Camp Safety helps Summit County kids avoid dangerous situations
The Summit County Attorney’s Office, in conjunction with local law enforcement, will host its annual Camp Safety for children entering kindergarten and first grades. The camp will run from 9-11:30 a.m. from Aug. 13-17 at the Temple Har Shalom, 3700 Brookside Court. The cost is $90. For more information, visit summitcounty.org/593/Childrens-Justice-Center or contact Christina Sally, Summit County Attorney’s Office Investigator at 435-615-3829 or email@example.com.
While Park City and Summit County families are busy buying back-to-school supplies and clothes, Christina Sally, an investigator with the Summit County Attorney’s Office, wants families to also think about student safety.
To help students learn how to keep safe before, during and after school, Sally has offered Camp Safety through the Summit County Attorney’s Office, in conjunction with local law enforcement, for children entering kindergarten and first grades.
The camp will run from 9-11:30 a.m. every day the week of Aug. 13 to Aug. 17 at Temple Har Shalom.
The cost is $90 and the price includes snacks, T-shirts, water bottles, backpacks and a pizza party.
Sally, who created Camp Safety in 2012 from a pilot program she established in the Bay Area, is designed to educate young kids ages 5 to 6 on a myriad of safety topics, including bike safety and fire safety.
“We do that with hands-on activities and puppet shows,” she said. “The fire department will come in and we have police officers come and interact with the children every day.”
Camp Safety runs with an anti-bullying theme and participants can learn how to help each others, stand up for each other and learn what to do when they are bullied, according to Sally.
“It starts an important dialogue that will help kids be ‘upstanders’ instead of bystanders,” she said.
The camp also features a day for students to learn how to keep themselves safe from sexual abuse.
“The kids will learn how to recognize that uncomfortable feeling when someone touches them or asks them to touch them back,” Sally said.
The lesson also teaches the children various warning signs when it comes to adults.
“We always tell children to be cautious about strangers, but we also need to tell them about (how sometimes) the people who will try to do something bad to their bodies is someone they know,” Sally said.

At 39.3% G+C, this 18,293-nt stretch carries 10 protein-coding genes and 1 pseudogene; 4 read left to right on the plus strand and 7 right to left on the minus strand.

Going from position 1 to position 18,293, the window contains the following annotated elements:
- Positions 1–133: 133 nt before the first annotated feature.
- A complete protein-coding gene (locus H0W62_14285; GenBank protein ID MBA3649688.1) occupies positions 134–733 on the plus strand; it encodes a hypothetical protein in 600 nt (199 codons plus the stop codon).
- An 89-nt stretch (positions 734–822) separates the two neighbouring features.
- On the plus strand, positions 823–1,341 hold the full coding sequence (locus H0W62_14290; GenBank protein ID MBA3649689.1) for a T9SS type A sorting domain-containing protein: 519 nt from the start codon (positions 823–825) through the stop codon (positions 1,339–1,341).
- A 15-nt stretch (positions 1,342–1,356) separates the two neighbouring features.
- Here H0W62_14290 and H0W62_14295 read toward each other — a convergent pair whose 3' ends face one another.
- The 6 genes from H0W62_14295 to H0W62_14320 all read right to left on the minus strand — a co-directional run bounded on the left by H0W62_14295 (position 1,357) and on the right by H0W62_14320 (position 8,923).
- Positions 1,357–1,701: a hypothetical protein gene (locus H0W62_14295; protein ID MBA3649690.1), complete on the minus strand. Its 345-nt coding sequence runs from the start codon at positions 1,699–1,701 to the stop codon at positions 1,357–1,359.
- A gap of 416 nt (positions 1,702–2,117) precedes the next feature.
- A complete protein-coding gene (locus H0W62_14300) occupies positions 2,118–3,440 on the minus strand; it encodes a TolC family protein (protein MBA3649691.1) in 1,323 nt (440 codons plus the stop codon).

The United States Department of Justice reports that 90 percent of sexual abusers are either family members or family friends. The report also said that one in six boys and one in four girls will be sexually abused before they are 18.
“So we discuss ‘strangers,’ ‘kinda-knows’ and people that they know,” Sally said. “The ‘kinda-knows’ are those people who parents talk with and the kids see on occasion.”
Another important part of the camps is to show students when it is appropriate to talk with strangers.
“That happens when we talk about what to do if the children are lost or separated from their trusted adults,” Sally said. “This is important because we have to make sure they understand the balance in approaching strangers when things like this happen.”
The camp also addresses gun safety.
“We talk about what to do if a child is exposed to a gun or if they see a gun in a neighbor’s home,” Sally said. “With the prevalence of gun owners, we want to makes sure kids learn the appropriate response, especially if the children have been bullied.”
After the kids learn about these issues during the camp, Sally will email parents with tips about how to continue the discussions at home.
“Sometimes parents have a hard time talking to their children about their bodies and about some of these safety issues,” she said. “So we give them tools on ways to approach their children.”
Sally said Camp Safety is the highlight of her job.
“I love it because the kids are so fun to work with,” she said. “I’ve gotten to know families who have sent all of their kids to the camp, and I’ve gotten to know volunteers who have returned year and year again.”
Sally also thanked Park City Police Chief Wade Carpenter and Captain Andrew Leatham for their support.
“It would be easy for the police to say they’re too busy to participate in a daily camp,” she said. “So it’s nice to have them be so supportive and allow their officers to give presentations.
Sally also thanked Temple Har Shalom and its director of office administrations Deb Sheldon, its director of office administrations, for their donation of the space.
“I feel so lucky to do this in a community that supports programs like this,” Sally said. “It’s a really great opportunity and offering for young kids in the community to participate.”
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